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Should prosthetics be allowed in the 2012 Olympics?

 

Why Oscar Pistorius deserves to run

By Ford Vox, Special to CNN

August 29, 2011 — Updated 0925 GMT (1725 HKT)

Oscar Pistorius wins the T44 100m event during the BT Paralympics World Cup Athletics on May 27 in Manchester, England.

Oscar Pistorius wins the T44 100m event during the BT Paralympics World Cup Athletics on May 27 in Manchester, England.

STORY HIGHLIGHTS

  • Runner Oscar Pistorius, a double amputee, is competing for a spot in the 2012 Olympics
  • Ford Vox: Some argue he should be excluded because of his carbon-fiber prosthetics
  • He says other athletes have and can gain all kinds of unfair advantages
  • Conquering your disability with technology is a plus, not a minus, Vox says

Editor’s note: Dr. Ford Vox is a medical writer and neuro-rehabilitation physician. He is the medical director of Brain Injury Rehabilitation at New England Rehabilitation Hospital and clinical assistant professor of Physical Medicine and Rehabilitation at Tufts University School of Medicine.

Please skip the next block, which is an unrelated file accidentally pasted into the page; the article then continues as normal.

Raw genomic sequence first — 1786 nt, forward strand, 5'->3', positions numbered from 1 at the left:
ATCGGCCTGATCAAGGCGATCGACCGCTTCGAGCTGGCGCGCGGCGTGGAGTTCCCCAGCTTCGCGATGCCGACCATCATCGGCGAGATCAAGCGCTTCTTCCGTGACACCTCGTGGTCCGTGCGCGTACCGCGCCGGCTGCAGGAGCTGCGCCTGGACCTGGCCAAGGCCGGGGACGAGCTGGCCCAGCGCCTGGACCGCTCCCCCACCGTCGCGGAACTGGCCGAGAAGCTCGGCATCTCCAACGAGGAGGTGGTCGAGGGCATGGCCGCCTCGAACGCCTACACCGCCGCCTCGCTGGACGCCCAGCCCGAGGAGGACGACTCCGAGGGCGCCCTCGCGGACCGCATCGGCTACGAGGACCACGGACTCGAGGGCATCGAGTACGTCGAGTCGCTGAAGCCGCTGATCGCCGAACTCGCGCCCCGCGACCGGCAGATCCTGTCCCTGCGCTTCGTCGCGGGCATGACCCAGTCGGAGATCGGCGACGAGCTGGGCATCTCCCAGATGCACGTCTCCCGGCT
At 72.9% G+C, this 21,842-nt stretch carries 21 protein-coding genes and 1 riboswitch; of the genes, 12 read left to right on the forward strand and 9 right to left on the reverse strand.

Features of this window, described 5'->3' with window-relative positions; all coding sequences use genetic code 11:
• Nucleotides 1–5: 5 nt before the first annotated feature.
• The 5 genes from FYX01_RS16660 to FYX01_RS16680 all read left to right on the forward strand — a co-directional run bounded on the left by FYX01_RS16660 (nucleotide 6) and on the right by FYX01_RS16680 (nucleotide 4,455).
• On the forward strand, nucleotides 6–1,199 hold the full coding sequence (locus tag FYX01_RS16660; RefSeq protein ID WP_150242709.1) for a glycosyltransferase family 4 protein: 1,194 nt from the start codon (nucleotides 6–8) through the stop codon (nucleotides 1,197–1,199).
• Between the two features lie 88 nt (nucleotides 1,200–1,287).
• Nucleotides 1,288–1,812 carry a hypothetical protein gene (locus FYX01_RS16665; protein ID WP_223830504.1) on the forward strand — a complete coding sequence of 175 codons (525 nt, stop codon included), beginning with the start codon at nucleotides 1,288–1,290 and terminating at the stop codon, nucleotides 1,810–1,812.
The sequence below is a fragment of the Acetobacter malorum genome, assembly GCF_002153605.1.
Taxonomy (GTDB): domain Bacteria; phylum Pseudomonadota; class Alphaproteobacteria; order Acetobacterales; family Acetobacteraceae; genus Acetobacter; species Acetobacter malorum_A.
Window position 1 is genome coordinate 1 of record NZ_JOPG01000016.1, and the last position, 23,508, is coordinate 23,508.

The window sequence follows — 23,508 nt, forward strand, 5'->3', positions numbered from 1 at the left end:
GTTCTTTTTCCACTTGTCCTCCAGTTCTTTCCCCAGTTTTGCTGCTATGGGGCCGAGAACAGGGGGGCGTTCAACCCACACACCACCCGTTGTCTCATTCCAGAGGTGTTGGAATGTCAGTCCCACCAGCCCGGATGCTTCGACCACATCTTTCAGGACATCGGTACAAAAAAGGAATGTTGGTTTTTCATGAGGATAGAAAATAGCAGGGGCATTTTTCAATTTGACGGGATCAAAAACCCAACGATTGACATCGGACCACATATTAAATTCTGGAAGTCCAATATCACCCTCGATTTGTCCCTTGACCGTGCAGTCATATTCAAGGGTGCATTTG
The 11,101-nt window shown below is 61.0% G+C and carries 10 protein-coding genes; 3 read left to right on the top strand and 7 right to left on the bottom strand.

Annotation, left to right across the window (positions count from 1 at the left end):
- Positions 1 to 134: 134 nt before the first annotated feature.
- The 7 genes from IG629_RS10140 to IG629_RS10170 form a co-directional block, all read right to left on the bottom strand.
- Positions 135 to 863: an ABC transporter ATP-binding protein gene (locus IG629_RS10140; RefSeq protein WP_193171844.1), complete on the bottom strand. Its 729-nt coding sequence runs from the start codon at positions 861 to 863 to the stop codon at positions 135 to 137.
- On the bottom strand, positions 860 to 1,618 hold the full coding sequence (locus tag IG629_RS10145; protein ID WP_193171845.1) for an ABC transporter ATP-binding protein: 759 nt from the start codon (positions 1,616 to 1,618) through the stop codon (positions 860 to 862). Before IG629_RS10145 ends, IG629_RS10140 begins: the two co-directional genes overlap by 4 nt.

Boston (CNN) — A man born without functioning legs ran the 400 meters in 45.07 seconds on July 19, 2011, the fastest time recorded by an amputee. The ripple effects of this historic achievement may initiate a paradigm shift in how we view our bodies.

That’s because any time under 45.25 seconds is good enough to earn a spot in the London Olympics next summer, and the July race qualified 24-year-old Oscar Pistorius to represent the South African track team in the World Championships in Athletics starting Sunday with the 400 meter heats in Daegu, South Korea.

Pistorius will need to run one more time under 45.25 seconds in the first half of 2012 before finally earning his spot in the Olympics, and at this point most observers believe he will make it.

Read the full Article: Why Oscar Pistorius deserves to run – CNN.com

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